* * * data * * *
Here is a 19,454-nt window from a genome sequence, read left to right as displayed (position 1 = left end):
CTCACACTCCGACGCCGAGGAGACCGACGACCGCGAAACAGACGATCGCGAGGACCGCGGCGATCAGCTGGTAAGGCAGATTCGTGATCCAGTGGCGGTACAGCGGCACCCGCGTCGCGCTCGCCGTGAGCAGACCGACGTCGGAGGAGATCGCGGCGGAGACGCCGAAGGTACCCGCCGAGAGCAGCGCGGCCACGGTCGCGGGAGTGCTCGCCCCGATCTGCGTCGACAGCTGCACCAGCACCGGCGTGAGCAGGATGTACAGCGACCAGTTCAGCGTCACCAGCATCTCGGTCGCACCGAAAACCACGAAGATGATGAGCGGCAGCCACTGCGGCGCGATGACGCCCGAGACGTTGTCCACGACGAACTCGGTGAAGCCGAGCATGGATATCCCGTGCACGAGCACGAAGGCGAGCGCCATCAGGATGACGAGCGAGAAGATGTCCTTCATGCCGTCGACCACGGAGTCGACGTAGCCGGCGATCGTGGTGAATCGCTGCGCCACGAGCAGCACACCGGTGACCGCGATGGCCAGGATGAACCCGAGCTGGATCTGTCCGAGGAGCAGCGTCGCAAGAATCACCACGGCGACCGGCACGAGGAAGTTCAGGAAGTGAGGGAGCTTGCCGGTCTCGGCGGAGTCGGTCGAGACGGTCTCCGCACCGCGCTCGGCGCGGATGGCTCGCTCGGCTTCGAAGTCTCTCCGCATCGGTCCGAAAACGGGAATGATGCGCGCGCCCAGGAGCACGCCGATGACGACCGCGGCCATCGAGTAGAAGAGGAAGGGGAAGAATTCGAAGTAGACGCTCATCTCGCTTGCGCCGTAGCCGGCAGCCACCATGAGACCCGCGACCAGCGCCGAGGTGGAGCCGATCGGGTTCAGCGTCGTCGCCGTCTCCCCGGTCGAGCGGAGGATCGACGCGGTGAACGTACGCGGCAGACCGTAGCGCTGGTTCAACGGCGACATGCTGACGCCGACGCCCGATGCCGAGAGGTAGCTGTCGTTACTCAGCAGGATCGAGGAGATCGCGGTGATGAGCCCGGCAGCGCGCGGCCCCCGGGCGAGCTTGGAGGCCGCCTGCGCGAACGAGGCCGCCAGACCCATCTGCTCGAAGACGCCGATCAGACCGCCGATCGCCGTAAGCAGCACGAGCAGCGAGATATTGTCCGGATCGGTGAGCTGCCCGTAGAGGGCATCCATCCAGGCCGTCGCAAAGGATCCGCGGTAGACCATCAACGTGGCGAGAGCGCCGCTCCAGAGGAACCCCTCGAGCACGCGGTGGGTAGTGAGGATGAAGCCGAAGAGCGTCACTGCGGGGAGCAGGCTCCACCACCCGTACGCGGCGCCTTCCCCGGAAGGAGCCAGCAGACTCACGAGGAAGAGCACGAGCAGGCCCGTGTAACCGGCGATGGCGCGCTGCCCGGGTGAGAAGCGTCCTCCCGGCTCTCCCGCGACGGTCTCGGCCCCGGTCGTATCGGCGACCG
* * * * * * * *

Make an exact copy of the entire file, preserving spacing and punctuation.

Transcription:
Here is a 19,454-nt window from a genome sequence, read left to right as displayed (position 1 = left end):
CTCACACTCCGACGCCGAGGAGACCGACGACCGCGAAACAGACGATCGCGAGGACCGCGGCGATCAGCTGGTAAGGCAGATTCGTGATCCAGTGGCGGTACAGCGGCACCCGCGTCGCGCTCGCCGTGAGCAGACCGACGTCGGAGGAGATCGCGGCGGAGACGCCGAAGGTACCCGCCGAGAGCAGCGCGGCCACGGTCGCGGGAGTGCTCGCCCCGATCTGCGTCGACAGCTGCACCAGCACCGGCGTGAGCAGGATGTACAGCGACCAGTTCAGCGTCACCAGCATCTCGGTCGCACCGAAAACCACGAAGATGATGAGCGGCAGCCACTGCGGCGCGATGACGCCCGAGACGTTGTCCACGACGAACTCGGTGAAGCCGAGCATGGATATCCCGTGCACGAGCACGAAGGCGAGCGCCATCAGGATGACGAGCGAGAAGATGTCCTTCATGCCGTCGACCACGGAGTCGACGTAGCCGGCGATCGTGGTGAATCGCTGCGCCACGAGCAGCACACCGGTGACCGCGATGGCCAGGATGAACCCGAGCTGGATCTGTCCGAGGAGCAGCGTCGCAAGAATCACCACGGCGACCGGCACGAGGAAGTTCAGGAAGTGAGGGAGCTTGCCGGTCTCGGCGGAGTCGGTCGAGACGGTCTCCGCACCGCGCTCGGCGCGGATGGCTCGCTCGGCTTCGAAGTCTCTCCGCATCGGTCCGAAAACGGGAATGATGCGCGCGCCCAGGAGCACGCCGATGACGACCGCGGCCATCGAGTAGAAGAGGAAGGGGAAGAATTCGAAGTAGACGCTCATCTCGCTTGCGCCGTAGCCGGCAGCCACCATGAGACCCGCGACCAGCGCCGAGGTGGAGCCGATCGGGTTCAGCGTCGTCGCCGTCTCCCCGGTCGAGCGGAGGATCGACGCGGTGAACGTACGCGGCAGACCGTAGCGCTGGTTCAACGGCGACATGCTGACGCCGACGCCCGATGCCGAGAGGTAGCTGTCGTTACTCAGCAGGATCGAGGAGATCGCGGTGATGAGCCCGGCAGCGCGCGGCCCCCGGGCGAGCTTGGAGGCCGCCTGCGCGAACGAGGCCGCCAGACCCATCTGCTCGAAGACGCCGATCAGACCGCCGATCGCCGTAAGCAGCACGAGCAGCGAGATATTGTCCGGATCGGTGAGCTGCCCGTAGAGGGCATCCATCCAGGCCGTCGCAAAGGATCCGCGGTAGACCATCAACGTGGCGAGAGCGCCGCTCCAGAGGAACCCCTCGAGCACGCGGTGGGTAGTGAGGATGAAGCCGAAGAGCGTCACTGCGGGGAGCAGGCTCCACCACCCGTACGCGGCGCCTTCCCCGGAAGGAGCCAGCAGACTCACGAGGAAGAGCACGAGCAGGCCCGTGTAACCGGCGATGGCGCGCTGCCCGGGTGAGAAGCGTCCTCCCGGCTCTCCCGCGACGGTCTCGGCCCCGGTCGTATCGGCGACCG